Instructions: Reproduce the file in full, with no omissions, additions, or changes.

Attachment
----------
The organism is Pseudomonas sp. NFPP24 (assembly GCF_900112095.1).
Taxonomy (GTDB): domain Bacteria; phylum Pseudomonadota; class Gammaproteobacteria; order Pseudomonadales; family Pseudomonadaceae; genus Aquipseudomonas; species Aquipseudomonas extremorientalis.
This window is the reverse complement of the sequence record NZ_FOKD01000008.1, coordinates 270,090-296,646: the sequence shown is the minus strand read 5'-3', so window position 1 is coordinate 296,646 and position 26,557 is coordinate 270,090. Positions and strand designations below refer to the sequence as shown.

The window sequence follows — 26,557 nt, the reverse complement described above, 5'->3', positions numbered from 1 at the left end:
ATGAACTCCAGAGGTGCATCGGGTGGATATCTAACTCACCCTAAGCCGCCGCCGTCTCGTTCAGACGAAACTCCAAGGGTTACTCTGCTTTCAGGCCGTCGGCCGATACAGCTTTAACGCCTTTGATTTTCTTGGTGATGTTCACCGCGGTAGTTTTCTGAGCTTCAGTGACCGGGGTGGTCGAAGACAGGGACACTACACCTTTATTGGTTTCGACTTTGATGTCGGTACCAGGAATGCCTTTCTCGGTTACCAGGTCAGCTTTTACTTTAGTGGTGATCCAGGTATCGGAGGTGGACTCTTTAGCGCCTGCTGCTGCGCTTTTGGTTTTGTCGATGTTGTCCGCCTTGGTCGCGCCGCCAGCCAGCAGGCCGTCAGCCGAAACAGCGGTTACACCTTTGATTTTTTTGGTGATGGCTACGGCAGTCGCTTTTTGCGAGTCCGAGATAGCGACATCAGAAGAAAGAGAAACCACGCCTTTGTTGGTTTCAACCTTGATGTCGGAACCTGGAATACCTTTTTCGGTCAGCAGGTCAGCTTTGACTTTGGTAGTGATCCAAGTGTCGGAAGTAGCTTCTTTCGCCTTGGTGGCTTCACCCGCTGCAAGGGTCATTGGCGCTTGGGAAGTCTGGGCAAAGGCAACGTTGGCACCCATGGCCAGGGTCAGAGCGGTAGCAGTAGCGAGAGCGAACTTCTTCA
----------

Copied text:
The organism is Pseudomonas sp. NFPP24 (assembly GCF_900112095.1).
Taxonomy (GTDB): domain Bacteria; phylum Pseudomonadota; class Gammaproteobacteria; order Pseudomonadales; family Pseudomonadaceae; genus Aquipseudomonas; species Aquipseudomonas extremorientalis.
This window is the reverse complement of the sequence record NZ_FOKD01000008.1, coordinates 270,090-296,646: the sequence shown is the minus strand read 5'-3', so window position 1 is coordinate 296,646 and position 26,557 is coordinate 270,090. Positions and strand designations below refer to the sequence as shown.

The window sequence follows — 26,557 nt, the reverse complement described above, 5'->3', positions numbered from 1 at the left end:
ATGAACTCCAGAGGTGCATCGGGTGGATATCTAACTCACCCTAAGCCGCCGCCGTCTCGTTCAGACGAAACTCCAAGGGTTACTCTGCTTTCAGGCCGTCGGCCGATACAGCTTTAACGCCTTTGATTTTCTTGGTGATGTTCACCGCGGTAGTTTTCTGAGCTTCAGTGACCGGGGTGGTCGAAGACAGGGACACTACACCTTTATTGGTTTCGACTTTGATGTCGGTACCAGGAATGCCTTTCTCGGTTACCAGGTCAGCTTTTACTTTAGTGGTGATCCAGGTATCGGAGGTGGACTCTTTAGCGCCTGCTGCTGCGCTTTTGGTTTTGTCGATGTTGTCCGCCTTGGTCGCGCCGCCAGCCAGCAGGCCGTCAGCCGAAACAGCGGTTACACCTTTGATTTTTTTGGTGATGGCTACGGCAGTCGCTTTTTGCGAGTCCGAGATAGCGACATCAGAAGAAAGAGAAACCACGCCTTTGTTGGTTTCAACCTTGATGTCGGAACCTGGAATACCTTTTTCGGTCAGCAGGTCAGCTTTGACTTTGGTAGTGATCCAAGTGTCGGAAGTAGCTTCTTTCGCCTTGGTGGCTTCACCCGCTGCAAGGGTCATTGGCGCTTGGGAAGTCTGGGCAAAGGCAACGTTGGCACCCATGGCCAGGGTCAGAGCGGTAGCAGTAGCGAGAGCGAACTTCTTCA